Metaphors have the power of enabling each individual to connect the metaphoric interpretation to each specific context in a way that best fits their map. But metaphors are a double-edged sword: when wielded poorly they have the potential to cause more harm, yet when wielded by a skilled hand, they cut to the heart of the matter. Framing correctly ensure the context and contexts can be connected appropriately and context blindness avoided. 

I have heard it said that you can not use metaphors/similes with people with autism or aspergers  as they are prone to interpret them too literally. This is due to thinking of metaphor too narrowly e.g. “he drowned in a sea of grief” when in the wider context it can be considered as “this is like that”. Rather than applying your own or learnt metaphors, listen out for and use metaphors presented by the individual as they will have patterned the meaning.

So why bother?

Context blindness, or caetextia as Ivan and Joe have termed it, is one of the key causes of anxiety. Not being able to connect to the wider context means each situation is experienced in isolation and can act as a double-bind where action and no-action appear like the old adage “out of the frying pan and into the fire”
Learning to connect in the wider context enables behavioural flexibility; in NLP terms this is termed ‘chunking up’. In CBT much of the work is based on helping people develop strategies to overcome contextual distortions and contextual blindness. Although it can appear quite obvious how caetextia effects aspergers and autism, once you consider how we all generalise, delete and distort reality to create our own functional maps then it becomes abundantly clear how contextual blindness is active to some degree in all of us.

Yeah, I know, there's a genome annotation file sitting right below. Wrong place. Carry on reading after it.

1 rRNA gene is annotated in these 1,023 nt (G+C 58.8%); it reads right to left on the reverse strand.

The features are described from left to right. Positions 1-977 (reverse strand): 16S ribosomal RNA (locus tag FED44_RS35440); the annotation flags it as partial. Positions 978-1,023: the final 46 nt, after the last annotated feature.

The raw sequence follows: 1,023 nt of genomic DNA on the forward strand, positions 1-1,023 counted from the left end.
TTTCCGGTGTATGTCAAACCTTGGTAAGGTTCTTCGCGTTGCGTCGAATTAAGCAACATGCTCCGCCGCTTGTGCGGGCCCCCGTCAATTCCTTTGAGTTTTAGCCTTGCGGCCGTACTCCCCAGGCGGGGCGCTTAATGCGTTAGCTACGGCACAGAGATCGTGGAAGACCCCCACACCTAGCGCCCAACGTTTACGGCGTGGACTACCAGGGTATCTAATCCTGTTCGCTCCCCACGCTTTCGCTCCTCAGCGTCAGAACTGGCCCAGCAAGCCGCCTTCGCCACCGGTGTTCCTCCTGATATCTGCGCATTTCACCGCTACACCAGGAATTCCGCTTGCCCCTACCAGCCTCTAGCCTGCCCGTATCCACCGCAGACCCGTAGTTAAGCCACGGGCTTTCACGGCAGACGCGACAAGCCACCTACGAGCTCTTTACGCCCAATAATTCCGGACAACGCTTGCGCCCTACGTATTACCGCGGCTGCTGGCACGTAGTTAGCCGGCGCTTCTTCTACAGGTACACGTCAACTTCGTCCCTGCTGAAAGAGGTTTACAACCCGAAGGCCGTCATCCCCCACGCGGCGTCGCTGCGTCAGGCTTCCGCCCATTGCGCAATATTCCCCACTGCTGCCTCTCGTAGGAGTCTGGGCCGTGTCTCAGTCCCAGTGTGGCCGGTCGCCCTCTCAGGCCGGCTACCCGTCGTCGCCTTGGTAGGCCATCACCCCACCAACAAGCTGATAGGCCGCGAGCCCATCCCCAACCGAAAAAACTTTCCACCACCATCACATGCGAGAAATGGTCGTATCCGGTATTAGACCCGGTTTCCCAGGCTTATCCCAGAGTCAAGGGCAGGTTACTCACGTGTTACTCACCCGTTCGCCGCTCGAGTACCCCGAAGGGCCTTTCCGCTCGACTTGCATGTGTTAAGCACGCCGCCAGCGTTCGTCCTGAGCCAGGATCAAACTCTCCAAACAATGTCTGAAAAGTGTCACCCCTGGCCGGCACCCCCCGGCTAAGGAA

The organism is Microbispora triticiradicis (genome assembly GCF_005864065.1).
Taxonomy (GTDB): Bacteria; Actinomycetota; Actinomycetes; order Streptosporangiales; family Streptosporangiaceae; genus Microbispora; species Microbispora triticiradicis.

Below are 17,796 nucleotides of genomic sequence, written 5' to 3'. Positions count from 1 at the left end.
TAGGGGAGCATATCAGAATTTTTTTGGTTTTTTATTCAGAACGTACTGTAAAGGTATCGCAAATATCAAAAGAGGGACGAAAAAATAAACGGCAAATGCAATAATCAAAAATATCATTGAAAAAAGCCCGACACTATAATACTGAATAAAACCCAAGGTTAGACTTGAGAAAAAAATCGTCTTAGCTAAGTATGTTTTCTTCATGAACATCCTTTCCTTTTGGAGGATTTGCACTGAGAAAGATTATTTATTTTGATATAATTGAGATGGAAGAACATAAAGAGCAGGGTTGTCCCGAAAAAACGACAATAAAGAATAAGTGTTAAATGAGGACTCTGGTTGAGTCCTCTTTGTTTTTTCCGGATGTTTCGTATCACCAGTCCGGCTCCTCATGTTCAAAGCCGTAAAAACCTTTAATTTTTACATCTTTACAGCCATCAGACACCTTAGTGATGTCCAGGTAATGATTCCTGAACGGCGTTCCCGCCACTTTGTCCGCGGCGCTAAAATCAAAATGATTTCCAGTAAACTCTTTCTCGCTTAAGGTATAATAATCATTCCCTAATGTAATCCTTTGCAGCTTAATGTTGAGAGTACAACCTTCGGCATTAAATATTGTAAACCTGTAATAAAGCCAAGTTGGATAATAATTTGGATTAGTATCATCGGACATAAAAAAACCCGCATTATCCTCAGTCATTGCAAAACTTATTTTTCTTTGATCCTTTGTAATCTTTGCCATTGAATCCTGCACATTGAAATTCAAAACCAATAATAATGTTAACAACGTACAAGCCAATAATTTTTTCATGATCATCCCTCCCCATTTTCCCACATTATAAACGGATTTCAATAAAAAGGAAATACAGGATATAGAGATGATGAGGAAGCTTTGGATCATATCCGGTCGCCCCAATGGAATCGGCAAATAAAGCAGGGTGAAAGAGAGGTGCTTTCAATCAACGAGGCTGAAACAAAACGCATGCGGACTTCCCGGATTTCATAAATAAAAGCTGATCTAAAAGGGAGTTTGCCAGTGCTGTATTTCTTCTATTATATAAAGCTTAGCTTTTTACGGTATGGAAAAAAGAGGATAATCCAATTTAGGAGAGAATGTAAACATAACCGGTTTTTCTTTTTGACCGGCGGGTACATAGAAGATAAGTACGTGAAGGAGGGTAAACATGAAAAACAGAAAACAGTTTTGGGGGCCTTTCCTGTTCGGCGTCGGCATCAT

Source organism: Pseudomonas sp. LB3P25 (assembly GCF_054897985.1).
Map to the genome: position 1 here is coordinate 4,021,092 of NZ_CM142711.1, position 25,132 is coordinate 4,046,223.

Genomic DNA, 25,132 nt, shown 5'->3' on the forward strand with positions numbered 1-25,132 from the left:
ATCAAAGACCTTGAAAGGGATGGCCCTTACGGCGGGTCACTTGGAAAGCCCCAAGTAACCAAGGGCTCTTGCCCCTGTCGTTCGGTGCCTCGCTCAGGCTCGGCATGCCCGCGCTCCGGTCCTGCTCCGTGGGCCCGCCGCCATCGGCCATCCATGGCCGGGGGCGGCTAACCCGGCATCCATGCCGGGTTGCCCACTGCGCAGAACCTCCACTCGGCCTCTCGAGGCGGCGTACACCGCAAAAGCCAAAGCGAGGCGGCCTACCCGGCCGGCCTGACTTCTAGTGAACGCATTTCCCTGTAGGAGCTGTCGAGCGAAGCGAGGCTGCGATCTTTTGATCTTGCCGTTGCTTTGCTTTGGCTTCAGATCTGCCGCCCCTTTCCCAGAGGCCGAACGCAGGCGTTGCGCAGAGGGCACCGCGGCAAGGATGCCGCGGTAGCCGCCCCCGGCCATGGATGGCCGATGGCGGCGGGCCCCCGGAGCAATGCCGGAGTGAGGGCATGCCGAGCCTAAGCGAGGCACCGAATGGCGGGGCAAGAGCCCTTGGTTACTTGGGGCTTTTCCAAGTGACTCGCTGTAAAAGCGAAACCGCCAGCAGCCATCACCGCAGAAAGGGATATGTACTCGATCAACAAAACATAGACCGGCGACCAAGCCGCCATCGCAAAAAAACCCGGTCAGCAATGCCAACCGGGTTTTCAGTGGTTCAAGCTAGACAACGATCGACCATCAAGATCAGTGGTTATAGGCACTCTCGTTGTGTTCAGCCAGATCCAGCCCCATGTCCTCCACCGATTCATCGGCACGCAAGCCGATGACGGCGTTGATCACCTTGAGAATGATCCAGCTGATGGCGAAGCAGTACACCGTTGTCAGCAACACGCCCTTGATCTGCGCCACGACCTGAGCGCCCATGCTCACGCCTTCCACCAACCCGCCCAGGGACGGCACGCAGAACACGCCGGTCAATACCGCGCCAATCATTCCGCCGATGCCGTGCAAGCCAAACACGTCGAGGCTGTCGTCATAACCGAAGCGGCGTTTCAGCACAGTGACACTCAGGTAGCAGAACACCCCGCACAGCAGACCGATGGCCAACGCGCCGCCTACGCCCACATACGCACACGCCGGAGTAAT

Here is an example sited on the HG website: “a professional woman who came to see one of us had decided to give up her job in a bank and go and live in a Buddhist meditation centre. Although she was keen to do this, she was also very sad and upset because she would never see her mother again. When asked why, she said, “My mother’s a Catholic”. She assumed that, if she went to visit her mother, she would have to tell her about her own change in religious belief, and that her mother wouldn't be able to cope with it. It didn’t occur to her that people of different faiths can still know and love one another, especially if they are family; or that she could choose to protect her mother from what she thought would be devastating information for her, and just continue to go to Mass with her mother whenever she was home”.

Lets learn to remove the contextual blinkers......